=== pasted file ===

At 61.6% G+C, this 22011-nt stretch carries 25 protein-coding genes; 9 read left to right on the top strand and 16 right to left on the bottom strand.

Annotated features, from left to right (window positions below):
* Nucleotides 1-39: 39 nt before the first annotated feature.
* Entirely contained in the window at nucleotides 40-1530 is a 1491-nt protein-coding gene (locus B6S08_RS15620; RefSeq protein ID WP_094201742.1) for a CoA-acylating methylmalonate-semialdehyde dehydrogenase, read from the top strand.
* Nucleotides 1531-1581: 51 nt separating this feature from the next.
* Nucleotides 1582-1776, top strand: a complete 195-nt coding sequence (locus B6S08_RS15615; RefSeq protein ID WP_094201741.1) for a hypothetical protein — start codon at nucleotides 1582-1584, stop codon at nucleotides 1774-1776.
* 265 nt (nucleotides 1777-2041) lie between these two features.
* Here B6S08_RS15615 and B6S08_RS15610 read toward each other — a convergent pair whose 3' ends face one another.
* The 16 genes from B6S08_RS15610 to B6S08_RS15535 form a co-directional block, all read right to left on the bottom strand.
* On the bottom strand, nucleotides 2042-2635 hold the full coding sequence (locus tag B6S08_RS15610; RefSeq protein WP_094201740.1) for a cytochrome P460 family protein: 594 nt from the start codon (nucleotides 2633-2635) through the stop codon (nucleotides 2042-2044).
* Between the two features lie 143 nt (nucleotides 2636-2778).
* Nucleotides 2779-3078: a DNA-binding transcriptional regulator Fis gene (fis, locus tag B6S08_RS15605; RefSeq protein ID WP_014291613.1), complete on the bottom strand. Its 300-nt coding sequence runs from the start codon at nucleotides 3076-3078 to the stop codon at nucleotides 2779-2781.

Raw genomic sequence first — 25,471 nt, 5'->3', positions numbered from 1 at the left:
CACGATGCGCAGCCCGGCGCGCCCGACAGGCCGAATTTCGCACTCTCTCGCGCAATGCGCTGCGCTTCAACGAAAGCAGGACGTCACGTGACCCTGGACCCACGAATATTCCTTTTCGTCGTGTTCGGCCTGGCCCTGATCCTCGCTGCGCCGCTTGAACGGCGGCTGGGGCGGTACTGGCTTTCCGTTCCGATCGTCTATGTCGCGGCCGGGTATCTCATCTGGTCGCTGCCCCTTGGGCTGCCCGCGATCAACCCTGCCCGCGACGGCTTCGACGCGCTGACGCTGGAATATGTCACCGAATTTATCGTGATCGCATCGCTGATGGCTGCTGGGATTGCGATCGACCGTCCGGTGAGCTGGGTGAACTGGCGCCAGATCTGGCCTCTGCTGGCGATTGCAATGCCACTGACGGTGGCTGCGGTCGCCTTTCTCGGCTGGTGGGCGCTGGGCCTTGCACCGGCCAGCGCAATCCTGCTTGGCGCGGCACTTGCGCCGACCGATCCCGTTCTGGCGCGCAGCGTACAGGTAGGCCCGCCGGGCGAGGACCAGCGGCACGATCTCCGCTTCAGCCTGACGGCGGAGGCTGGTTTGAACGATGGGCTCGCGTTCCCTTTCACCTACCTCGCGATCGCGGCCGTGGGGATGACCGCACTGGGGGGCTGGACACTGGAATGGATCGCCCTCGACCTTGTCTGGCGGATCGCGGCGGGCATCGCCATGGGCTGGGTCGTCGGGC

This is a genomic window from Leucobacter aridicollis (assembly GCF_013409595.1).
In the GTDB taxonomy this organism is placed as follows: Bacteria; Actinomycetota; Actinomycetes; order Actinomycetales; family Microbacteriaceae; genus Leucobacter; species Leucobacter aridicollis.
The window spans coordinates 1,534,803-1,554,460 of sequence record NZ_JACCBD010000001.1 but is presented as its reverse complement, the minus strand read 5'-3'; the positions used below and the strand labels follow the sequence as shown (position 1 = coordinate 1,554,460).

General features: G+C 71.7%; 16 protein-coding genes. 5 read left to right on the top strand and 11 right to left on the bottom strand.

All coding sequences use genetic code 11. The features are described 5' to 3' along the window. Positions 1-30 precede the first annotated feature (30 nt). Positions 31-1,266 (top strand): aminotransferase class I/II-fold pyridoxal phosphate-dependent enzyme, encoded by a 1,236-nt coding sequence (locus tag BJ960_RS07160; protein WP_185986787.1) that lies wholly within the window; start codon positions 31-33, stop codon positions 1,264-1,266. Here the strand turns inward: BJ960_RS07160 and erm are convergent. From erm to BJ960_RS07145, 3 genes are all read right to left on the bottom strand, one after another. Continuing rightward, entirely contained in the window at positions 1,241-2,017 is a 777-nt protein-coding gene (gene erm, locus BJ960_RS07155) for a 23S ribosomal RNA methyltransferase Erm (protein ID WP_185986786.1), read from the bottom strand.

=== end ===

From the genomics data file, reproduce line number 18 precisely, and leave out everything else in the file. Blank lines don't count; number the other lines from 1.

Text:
General features: G+C 71.7%; 16 protein-coding genes. 5 read left to right on the top strand and 11 right to left on the bottom strand.